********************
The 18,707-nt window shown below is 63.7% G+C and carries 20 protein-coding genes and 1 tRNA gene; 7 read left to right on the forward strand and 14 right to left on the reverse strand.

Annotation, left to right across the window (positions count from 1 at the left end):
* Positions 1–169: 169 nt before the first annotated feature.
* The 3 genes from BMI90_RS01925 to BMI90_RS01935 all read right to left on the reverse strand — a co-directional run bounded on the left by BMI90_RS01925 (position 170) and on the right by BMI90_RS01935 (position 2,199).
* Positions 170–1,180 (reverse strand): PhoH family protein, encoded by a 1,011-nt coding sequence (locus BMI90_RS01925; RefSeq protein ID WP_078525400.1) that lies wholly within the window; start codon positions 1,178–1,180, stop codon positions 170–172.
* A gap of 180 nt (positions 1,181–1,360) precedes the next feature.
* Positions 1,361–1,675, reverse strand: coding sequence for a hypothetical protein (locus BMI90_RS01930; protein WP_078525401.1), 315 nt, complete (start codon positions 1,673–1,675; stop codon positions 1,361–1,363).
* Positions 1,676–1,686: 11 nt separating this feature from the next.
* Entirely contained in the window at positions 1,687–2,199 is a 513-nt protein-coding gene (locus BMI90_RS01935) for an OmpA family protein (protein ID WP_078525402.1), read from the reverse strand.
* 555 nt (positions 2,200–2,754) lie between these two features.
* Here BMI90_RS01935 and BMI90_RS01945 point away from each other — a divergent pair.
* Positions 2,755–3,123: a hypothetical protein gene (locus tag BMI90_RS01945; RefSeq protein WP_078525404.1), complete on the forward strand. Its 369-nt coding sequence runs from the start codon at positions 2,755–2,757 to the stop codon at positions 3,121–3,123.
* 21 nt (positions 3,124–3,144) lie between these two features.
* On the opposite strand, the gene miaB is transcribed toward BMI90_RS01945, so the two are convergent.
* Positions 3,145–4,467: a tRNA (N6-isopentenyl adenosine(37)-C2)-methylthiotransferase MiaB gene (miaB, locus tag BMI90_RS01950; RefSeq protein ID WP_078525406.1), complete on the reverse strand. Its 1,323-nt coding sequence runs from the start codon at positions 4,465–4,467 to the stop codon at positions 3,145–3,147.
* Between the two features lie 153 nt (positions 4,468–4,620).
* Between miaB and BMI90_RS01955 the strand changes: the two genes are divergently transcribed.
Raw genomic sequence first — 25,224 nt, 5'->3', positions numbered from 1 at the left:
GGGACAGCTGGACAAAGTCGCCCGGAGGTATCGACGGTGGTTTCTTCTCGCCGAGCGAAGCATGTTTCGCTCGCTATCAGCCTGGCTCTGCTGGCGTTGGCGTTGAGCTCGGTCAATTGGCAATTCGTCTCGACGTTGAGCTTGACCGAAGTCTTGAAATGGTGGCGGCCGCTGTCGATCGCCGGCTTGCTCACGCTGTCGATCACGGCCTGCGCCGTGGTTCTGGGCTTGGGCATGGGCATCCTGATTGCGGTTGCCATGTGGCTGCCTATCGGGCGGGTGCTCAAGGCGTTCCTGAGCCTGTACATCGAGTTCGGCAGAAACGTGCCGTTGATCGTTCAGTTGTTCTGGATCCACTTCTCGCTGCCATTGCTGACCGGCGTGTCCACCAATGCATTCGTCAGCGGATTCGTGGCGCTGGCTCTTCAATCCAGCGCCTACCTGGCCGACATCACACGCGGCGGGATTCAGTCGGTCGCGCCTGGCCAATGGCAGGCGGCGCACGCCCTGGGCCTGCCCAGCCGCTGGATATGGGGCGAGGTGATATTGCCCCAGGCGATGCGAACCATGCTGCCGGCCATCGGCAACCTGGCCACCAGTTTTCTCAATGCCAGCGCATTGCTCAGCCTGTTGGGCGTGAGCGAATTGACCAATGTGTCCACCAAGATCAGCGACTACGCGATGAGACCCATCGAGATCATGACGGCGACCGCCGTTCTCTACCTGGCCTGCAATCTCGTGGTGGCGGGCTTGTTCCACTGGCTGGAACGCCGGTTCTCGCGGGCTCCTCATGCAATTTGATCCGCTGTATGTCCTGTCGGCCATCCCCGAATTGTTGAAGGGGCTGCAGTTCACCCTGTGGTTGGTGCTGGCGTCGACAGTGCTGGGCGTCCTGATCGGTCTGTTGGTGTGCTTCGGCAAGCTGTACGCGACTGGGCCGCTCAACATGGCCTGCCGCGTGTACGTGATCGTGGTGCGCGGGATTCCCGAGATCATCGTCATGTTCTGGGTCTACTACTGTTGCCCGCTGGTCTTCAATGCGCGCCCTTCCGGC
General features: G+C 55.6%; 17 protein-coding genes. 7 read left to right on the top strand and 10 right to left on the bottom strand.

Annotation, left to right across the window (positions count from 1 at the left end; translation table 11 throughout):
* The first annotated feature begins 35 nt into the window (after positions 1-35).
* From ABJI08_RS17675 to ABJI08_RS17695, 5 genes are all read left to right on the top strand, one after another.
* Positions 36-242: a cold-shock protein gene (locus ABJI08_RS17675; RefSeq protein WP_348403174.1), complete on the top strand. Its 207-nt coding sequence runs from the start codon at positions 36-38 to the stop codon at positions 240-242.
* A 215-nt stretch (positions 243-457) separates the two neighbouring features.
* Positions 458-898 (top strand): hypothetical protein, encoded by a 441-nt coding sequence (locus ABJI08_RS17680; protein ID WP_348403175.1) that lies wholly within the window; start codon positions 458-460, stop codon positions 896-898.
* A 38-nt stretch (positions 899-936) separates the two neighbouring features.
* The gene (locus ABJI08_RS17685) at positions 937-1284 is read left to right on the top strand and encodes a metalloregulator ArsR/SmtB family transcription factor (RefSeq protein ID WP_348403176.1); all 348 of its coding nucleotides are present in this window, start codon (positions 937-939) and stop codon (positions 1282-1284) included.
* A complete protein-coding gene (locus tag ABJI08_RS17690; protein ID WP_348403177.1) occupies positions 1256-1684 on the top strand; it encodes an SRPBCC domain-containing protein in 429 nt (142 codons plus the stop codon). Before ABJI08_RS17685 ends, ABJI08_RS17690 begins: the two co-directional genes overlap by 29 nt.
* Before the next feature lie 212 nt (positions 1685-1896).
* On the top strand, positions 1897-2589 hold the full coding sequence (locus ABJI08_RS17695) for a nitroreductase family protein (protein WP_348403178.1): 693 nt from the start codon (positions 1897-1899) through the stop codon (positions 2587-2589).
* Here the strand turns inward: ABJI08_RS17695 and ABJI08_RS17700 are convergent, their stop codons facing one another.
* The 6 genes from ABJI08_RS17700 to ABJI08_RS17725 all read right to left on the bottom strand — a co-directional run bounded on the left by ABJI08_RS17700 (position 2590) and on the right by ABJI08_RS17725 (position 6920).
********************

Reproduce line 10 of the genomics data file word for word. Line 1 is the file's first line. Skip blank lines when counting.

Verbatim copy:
* 555 nt (positions 2,200–2,754) lie between these two features.